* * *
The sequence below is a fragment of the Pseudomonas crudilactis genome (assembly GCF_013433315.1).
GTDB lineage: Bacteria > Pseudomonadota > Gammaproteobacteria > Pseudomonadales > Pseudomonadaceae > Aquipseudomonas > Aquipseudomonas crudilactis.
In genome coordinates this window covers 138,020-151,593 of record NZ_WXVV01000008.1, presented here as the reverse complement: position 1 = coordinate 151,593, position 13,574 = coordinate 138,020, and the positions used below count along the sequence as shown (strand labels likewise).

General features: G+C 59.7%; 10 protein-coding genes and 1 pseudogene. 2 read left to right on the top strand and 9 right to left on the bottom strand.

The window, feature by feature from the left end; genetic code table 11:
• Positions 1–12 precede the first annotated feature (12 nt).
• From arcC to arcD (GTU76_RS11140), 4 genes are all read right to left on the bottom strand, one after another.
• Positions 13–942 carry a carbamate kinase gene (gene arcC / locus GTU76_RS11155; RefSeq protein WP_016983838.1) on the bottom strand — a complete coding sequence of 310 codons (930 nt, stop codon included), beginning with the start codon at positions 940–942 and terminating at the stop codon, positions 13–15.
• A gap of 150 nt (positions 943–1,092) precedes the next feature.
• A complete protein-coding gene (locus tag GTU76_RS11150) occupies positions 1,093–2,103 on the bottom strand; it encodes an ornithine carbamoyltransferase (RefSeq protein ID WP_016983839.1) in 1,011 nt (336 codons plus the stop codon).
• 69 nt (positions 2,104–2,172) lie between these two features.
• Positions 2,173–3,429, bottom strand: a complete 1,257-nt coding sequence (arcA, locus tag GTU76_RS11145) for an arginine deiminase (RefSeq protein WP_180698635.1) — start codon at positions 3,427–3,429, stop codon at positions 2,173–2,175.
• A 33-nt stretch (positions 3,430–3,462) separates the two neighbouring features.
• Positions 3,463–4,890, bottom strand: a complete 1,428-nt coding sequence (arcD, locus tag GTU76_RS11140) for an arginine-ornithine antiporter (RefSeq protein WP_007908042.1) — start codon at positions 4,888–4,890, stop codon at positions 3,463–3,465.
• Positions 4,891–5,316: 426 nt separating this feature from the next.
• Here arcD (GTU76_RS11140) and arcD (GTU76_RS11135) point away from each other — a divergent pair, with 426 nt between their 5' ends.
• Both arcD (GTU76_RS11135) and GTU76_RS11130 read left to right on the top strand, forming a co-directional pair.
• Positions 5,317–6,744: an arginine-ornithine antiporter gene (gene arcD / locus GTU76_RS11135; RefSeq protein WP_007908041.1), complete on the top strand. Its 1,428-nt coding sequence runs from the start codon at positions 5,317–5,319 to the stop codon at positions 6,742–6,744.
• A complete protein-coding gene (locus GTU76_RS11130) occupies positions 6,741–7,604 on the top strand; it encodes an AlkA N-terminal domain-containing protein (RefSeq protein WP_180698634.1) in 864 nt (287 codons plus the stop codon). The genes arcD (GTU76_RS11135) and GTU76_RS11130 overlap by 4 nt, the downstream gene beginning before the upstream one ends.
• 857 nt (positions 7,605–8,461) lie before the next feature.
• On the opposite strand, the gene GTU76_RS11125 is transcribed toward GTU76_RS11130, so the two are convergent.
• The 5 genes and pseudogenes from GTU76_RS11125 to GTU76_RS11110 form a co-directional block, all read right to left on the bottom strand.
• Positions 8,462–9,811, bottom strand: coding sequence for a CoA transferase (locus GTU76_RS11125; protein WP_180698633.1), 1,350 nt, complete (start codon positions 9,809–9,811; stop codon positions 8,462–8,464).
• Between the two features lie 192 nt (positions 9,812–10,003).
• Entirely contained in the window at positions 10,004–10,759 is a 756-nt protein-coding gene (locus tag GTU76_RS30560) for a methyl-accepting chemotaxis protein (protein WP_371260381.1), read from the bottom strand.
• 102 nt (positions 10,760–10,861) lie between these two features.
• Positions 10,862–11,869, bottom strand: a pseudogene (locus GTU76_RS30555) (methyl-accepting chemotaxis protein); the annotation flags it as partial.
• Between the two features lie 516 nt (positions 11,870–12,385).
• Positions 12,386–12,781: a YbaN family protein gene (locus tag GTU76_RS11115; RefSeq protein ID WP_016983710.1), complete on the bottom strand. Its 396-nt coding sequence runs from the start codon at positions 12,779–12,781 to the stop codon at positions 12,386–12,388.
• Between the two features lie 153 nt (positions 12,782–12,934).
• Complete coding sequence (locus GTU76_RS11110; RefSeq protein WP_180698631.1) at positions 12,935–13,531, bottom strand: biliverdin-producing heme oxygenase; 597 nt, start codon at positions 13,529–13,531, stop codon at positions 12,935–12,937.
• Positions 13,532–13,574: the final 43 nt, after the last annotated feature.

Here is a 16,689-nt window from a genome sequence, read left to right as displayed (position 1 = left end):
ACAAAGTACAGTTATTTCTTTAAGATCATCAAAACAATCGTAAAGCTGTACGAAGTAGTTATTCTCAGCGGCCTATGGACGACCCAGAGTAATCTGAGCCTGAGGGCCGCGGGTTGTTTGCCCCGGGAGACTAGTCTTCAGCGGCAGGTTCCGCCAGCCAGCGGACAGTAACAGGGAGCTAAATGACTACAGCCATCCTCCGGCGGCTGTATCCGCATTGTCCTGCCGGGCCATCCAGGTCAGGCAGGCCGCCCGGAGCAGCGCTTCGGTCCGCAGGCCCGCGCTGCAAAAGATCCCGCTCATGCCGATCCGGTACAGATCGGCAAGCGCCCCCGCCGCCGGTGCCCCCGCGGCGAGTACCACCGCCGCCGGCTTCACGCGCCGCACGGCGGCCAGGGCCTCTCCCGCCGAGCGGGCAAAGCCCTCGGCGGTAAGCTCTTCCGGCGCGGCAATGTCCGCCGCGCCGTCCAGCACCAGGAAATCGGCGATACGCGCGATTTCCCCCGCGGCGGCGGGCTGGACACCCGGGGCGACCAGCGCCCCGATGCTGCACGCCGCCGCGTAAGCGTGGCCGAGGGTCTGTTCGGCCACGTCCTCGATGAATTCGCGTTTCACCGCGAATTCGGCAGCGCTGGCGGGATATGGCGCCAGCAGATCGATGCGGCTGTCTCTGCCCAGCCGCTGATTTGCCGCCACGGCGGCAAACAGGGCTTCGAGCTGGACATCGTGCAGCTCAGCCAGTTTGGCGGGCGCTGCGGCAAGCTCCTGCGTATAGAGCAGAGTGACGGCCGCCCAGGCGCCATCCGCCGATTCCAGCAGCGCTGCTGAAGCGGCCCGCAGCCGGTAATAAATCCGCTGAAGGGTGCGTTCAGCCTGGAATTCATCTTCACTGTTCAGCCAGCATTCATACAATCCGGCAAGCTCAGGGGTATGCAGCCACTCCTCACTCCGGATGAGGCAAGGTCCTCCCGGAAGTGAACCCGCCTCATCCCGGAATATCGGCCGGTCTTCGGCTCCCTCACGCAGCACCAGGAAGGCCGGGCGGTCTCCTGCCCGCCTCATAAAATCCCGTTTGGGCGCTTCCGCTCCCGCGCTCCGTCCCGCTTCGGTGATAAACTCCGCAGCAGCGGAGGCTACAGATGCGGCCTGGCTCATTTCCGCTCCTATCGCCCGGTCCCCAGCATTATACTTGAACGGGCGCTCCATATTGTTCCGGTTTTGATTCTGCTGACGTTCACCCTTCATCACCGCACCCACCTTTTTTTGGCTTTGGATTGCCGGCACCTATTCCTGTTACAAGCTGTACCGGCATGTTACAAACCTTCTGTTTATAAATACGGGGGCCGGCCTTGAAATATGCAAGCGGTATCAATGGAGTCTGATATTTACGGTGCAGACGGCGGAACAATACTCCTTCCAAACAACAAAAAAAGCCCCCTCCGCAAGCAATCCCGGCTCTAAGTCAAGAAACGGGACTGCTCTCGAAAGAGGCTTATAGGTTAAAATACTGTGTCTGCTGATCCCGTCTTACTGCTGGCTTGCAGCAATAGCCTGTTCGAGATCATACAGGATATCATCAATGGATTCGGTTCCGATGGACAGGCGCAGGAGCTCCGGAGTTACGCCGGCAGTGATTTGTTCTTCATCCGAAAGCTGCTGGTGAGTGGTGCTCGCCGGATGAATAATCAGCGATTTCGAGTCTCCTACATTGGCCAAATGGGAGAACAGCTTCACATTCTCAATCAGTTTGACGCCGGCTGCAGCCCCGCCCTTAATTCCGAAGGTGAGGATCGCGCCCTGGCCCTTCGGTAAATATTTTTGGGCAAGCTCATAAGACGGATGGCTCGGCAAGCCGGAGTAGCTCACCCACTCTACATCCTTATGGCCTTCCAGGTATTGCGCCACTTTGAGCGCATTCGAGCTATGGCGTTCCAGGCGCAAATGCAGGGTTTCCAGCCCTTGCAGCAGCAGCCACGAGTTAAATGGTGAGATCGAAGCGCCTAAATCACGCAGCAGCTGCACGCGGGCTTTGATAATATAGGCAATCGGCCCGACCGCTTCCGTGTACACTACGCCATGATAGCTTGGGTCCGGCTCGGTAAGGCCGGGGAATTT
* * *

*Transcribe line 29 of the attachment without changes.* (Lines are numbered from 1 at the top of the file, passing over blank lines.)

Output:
• Positions 12,386–12,781: a YbaN family protein gene (locus tag GTU76_RS11115; RefSeq protein ID WP_016983710.1), complete on the bottom strand. Its 396-nt coding sequence runs from the start codon at positions 12,779–12,781 to the stop codon at positions 12,386–12,388.